This accessible textbook introduces a wide spectrum of ideas, approaches and examples that make up the emerging field of implementation science, including implementation theory, processes and methods, data collection and analysis, brokering interest on the ground, and sustainable implementation.
Containing over sixty concise essays, each addressing the thorny problem of how we can make care more evidence-informed, this book looks at how implementation science should be defined, how it can be conducted and how it is assessed. It offers vital insight into how research findings are derived from healthcare contexts can help make sense of service delivery and patient encounters. Each entry concentrates on an important concept and examine: the idea’s evidence base; root causes and effects; ideas and applications; and methodologies and methods. Revealing a very human side to caregiving, but also tackling its more complex and technological aspects, the contributors draw on real-life healthcare examples to look both at why things go right in introducing a new intervention and what can go wrong. Key Concepts in Implementation Science provides a toolbox of rich, contemporary thought from leading international thinkers, clearly and succinctly delivered.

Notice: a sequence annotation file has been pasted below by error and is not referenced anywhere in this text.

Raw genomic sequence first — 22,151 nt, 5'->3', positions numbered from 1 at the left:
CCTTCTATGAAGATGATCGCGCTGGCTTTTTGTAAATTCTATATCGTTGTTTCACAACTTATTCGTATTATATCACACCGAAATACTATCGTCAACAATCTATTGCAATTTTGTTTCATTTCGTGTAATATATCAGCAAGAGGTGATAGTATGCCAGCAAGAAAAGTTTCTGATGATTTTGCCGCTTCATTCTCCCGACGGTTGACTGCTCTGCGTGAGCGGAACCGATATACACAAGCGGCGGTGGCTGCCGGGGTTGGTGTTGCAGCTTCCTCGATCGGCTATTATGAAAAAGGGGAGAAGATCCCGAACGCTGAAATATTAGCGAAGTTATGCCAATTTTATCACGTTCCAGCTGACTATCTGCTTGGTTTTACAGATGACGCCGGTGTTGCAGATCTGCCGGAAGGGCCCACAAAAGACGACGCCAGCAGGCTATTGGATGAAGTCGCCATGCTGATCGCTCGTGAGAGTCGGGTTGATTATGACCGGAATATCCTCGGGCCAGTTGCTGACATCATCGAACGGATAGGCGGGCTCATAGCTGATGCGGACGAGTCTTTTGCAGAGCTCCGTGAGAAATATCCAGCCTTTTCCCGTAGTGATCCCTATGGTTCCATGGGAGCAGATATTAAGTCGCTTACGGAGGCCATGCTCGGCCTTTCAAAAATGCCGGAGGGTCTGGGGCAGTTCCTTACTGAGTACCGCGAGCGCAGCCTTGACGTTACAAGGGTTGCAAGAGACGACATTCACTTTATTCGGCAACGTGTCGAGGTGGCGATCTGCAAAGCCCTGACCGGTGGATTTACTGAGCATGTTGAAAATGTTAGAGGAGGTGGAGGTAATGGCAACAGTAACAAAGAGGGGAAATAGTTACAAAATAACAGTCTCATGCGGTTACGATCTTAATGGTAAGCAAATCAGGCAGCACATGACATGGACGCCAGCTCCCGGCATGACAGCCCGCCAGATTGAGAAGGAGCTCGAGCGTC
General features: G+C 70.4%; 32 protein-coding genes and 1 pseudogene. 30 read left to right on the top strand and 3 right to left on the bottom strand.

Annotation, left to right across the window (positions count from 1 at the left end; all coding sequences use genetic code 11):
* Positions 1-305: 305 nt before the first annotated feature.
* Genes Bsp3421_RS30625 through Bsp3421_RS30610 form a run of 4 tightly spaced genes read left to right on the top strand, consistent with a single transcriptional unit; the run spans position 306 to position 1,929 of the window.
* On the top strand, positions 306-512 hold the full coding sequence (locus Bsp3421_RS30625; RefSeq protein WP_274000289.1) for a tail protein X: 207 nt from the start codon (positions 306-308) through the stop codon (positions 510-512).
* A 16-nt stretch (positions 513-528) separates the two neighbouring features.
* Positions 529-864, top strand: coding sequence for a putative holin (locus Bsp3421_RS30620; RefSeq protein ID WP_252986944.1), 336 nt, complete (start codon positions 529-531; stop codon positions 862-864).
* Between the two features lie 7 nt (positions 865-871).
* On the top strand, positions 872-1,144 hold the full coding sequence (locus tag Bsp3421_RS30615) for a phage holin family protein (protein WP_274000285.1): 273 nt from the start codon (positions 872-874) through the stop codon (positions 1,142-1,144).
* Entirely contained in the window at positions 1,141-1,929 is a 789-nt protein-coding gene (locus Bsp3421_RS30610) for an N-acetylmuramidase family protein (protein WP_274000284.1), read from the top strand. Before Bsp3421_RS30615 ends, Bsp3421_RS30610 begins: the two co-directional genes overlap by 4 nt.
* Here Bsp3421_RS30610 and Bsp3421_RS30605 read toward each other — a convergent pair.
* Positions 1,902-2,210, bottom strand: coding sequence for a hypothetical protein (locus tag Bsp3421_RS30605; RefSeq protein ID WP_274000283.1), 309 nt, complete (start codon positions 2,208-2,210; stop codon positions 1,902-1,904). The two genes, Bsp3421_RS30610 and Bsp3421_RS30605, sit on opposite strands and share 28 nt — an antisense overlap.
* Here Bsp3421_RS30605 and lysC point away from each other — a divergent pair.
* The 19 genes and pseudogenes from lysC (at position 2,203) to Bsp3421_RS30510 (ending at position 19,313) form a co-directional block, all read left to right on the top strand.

This comprehensive and enlightening range of ideas and examples brought together in one place is essential reading for all students, researchers and practitioners with an interest in translating knowledge into practice in healthcare.
TABLE OF CONTENTS
part I|75 pages
Principles and concepts of implementation science
part II|74 pages
Methodology and methods of implementation science
part III|75 pages
Challenges with evidence into practice